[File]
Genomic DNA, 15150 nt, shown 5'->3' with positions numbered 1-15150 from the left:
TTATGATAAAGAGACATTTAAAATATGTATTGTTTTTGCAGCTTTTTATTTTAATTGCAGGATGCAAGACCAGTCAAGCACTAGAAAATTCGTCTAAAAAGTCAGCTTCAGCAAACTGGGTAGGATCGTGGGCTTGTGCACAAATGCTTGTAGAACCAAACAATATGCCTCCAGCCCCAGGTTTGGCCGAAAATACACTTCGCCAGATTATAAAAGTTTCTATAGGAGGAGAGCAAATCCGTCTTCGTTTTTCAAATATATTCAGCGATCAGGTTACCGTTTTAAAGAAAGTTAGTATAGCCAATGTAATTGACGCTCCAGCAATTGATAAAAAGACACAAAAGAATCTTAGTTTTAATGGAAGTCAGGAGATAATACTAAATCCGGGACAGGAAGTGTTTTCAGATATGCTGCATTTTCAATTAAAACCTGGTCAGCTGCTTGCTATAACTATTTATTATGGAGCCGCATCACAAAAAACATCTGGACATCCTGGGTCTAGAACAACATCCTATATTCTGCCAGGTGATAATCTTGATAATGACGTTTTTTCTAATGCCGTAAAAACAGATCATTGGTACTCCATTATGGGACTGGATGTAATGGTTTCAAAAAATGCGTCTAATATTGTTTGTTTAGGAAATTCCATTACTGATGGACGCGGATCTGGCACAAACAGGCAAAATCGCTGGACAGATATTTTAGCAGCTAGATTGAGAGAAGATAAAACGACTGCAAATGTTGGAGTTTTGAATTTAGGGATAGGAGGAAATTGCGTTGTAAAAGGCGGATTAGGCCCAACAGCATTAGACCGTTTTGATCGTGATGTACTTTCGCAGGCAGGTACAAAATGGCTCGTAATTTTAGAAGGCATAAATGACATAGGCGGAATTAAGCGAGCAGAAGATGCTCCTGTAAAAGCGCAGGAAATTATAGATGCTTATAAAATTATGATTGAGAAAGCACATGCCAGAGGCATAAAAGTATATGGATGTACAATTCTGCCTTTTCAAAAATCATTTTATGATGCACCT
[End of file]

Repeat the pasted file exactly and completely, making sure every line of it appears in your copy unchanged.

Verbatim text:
Genomic DNA, 15150 nt, shown 5'->3' with positions numbered 1-15150 from the left:
TTATGATAAAGAGACATTTAAAATATGTATTGTTTTTGCAGCTTTTTATTTTAATTGCAGGATGCAAGACCAGTCAAGCACTAGAAAATTCGTCTAAAAAGTCAGCTTCAGCAAACTGGGTAGGATCGTGGGCTTGTGCACAAATGCTTGTAGAACCAAACAATATGCCTCCAGCCCCAGGTTTGGCCGAAAATACACTTCGCCAGATTATAAAAGTTTCTATAGGAGGAGAGCAAATCCGTCTTCGTTTTTCAAATATATTCAGCGATCAGGTTACCGTTTTAAAGAAAGTTAGTATAGCCAATGTAATTGACGCTCCAGCAATTGATAAAAAGACACAAAAGAATCTTAGTTTTAATGGAAGTCAGGAGATAATACTAAATCCGGGACAGGAAGTGTTTTCAGATATGCTGCATTTTCAATTAAAACCTGGTCAGCTGCTTGCTATAACTATTTATTATGGAGCCGCATCACAAAAAACATCTGGACATCCTGGGTCTAGAACAACATCCTATATTCTGCCAGGTGATAATCTTGATAATGACGTTTTTTCTAATGCCGTAAAAACAGATCATTGGTACTCCATTATGGGACTGGATGTAATGGTTTCAAAAAATGCGTCTAATATTGTTTGTTTAGGAAATTCCATTACTGATGGACGCGGATCTGGCACAAACAGGCAAAATCGCTGGACAGATATTTTAGCAGCTAGATTGAGAGAAGATAAAACGACTGCAAATGTTGGAGTTTTGAATTTAGGGATAGGAGGAAATTGCGTTGTAAAAGGCGGATTAGGCCCAACAGCATTAGACCGTTTTGATCGTGATGTACTTTCGCAGGCAGGTACAAAATGGCTCGTAATTTTAGAAGGCATAAATGACATAGGCGGAATTAAGCGAGCAGAAGATGCTCCTGTAAAAGCGCAGGAAATTATAGATGCTTATAAAATTATGATTGAGAAAGCACATGCCAGAGGCATAAAAGTATATGGATGTACAATTCTGCCTTTTCAAAAATCATTTTATGATGCACCT